“Pleasure is the flower that passes; remembrance, the lasting perfume.” ~ Jean de Boufflers
While contemplating writing a memoir, I recently began rummaging through boxes full of old memorabilia I almost forgot I had. Ask anyone who really knows me; I despise paper and if it isn’t needed for tax purposes, personal documentation or other legal matter, more often than not it gets tossed. So when I happened across clippings, letters and other such papers meticulously stored in several small cardboard boxes, I knew they must be something I deemed worthwhile keeping.
Sure enough, opening one of the boxes, I discovered a small collection of faded colored photographs that appear to have been taken in the mid 1960’s. Instantly, I was transported back in time to my childhood living room. There was that big old television – with its folding doors which protected me from Mighty Mouse as he burst onto the screen at the opening of each episode. And there was my brother, mid-afternoon, still in his bathrobe, clowning with my uncle and neighborhood friends. It’s amazing how many wonderful memories can emanate from one old photograph.
It’s a shame some of the photos and letters I found in the box were so faded. Luckily several letters were fairly legible and the photos still had some color to them. I especially enjoyed reading the letters my middle brother Stephen wrote me while he was away at college. Twelve years my senior, his writing conveyed levity, tenderness and love.
I must admit, reading the part where he asked me if I wanted to “play house” was a little creepy. Back in those days however, little girls loved to “play house.” There was nothing wrong with my brother wanting me to visit and help him straighten up his apartment; I was good at cooking, cleaning and ironing even at the tender age of 8. Other notations regarding schoolwork, music, friends, pets, and especially about my father were heartwarming. (Curious why he mentioned “witch” in both letters…I was always an “angel!”)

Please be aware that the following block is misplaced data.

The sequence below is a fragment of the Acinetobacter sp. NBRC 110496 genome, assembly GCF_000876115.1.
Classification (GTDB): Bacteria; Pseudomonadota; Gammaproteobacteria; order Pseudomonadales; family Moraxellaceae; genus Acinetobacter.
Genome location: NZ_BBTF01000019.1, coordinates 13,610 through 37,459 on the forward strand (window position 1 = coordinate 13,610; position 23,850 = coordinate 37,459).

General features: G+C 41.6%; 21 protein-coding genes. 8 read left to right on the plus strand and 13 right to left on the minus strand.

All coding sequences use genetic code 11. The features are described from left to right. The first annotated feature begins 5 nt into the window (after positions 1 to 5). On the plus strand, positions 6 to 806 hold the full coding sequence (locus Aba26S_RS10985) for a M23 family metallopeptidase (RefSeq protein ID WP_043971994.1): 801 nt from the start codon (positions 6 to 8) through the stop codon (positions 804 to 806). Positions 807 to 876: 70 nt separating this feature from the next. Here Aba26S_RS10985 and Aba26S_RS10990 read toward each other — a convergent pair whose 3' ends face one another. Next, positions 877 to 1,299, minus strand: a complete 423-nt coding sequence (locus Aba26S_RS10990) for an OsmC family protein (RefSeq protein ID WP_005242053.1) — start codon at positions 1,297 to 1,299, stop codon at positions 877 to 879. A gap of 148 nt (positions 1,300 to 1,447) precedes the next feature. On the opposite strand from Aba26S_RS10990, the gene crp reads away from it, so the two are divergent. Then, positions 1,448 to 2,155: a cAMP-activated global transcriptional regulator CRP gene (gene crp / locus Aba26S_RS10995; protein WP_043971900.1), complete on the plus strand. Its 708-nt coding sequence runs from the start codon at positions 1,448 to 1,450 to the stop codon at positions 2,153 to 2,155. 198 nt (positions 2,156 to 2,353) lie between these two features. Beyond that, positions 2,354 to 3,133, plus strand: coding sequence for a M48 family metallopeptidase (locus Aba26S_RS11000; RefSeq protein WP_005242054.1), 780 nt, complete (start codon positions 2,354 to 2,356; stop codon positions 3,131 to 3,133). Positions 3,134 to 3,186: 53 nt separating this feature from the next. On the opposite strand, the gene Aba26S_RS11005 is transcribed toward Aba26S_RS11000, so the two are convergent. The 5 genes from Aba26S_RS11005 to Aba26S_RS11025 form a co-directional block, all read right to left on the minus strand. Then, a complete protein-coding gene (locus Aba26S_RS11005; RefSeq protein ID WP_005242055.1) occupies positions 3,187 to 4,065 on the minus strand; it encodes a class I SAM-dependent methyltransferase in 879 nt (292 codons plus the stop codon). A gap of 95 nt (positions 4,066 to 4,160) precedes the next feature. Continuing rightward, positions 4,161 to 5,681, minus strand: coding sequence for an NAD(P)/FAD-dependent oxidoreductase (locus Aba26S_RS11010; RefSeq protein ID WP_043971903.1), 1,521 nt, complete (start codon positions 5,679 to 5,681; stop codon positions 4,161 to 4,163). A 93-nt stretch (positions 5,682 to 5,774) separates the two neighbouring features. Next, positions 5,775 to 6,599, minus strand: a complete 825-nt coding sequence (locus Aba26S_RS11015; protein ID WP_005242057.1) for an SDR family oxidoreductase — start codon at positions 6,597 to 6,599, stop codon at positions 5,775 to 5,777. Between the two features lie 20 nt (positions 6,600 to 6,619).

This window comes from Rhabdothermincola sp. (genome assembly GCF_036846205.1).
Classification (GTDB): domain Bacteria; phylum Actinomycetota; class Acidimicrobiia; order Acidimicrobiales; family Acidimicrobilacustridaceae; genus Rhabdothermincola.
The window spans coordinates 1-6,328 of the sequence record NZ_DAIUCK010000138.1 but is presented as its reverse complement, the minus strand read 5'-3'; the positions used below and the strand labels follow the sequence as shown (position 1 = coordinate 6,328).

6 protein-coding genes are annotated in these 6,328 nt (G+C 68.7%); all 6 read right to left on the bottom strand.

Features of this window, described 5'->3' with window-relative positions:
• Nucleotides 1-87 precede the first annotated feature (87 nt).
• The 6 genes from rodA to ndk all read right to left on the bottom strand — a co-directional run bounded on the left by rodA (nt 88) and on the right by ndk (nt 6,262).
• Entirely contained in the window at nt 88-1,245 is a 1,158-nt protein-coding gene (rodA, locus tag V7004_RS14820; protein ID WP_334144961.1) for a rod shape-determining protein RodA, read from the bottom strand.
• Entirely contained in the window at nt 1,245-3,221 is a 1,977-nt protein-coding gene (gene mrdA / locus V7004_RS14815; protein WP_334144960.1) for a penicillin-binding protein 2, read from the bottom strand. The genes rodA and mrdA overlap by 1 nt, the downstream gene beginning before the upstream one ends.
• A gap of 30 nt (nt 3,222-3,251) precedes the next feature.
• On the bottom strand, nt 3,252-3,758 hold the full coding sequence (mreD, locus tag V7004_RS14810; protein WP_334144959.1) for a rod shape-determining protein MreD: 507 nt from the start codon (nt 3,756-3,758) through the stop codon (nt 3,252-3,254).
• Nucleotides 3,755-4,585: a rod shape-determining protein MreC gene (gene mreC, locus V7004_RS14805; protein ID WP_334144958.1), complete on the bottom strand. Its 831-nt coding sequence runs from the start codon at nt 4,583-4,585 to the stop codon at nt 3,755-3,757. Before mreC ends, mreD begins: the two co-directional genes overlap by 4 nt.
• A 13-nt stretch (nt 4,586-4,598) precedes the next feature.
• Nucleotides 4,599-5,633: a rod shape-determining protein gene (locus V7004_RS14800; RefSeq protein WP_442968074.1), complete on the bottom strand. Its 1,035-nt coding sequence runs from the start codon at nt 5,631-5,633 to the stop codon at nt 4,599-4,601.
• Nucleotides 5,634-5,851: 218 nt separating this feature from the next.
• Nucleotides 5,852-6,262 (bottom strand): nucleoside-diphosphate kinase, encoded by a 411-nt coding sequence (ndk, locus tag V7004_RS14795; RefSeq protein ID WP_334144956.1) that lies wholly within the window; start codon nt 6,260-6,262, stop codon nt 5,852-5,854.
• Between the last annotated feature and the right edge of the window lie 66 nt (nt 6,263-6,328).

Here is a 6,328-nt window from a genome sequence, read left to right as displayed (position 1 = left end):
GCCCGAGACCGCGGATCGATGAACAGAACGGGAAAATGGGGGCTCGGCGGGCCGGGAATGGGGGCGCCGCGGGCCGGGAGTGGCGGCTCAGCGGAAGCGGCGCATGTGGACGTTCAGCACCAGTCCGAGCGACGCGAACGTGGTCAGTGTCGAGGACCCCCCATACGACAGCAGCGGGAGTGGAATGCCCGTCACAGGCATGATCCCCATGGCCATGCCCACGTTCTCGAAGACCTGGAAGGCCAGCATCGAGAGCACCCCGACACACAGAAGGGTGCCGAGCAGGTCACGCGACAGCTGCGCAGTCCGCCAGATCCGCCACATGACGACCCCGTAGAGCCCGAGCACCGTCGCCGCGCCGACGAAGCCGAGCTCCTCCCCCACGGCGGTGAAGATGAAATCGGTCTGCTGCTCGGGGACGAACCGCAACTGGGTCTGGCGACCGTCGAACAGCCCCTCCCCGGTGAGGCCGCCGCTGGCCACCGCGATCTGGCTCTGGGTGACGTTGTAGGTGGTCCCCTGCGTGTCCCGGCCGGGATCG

The last few years have been challenging for my brother. He faced a series of unexpected and unpleasant situations. I pray my brother continues to heal and hope revisiting these letters brings a smile to his face. We may live many miles apart, but he, along with my other brothers and sisters, are always close to my heart.
Discovering these priceless memories help me realize how truly blessed I am. These are feelings I didn’t recognize as a child. Today, everything is quick – a text here, a tweet or status update there. How many people actually take the time to sit down and write a letter? Not many. Life is so fast-paced that we often don’t realize how much we are missing. A simple note or letter is able to bring so much joy to another person, joy that brief electronic communication fails to convey.
I never did finish the letter to my brother; I wonder what I would have said next…but it would have ended with “Love, your sister Marybeth” (that’s now my alias!)
Call me old-fashioned or traditional, I don’t mind. Sometimes I feel I can’t live without all the new technology and make certain I’m current with it, as best I can be. At other times, I’d rather do things the way I used to, like making bread from scratch rather than using a bread machine (if I had one). Several minutes of vigorous kneading works wonders for a person’s sanity. The treasured little box I found brought me back to basics. I can’t wait to see what other wonderful memories are yet to be revived.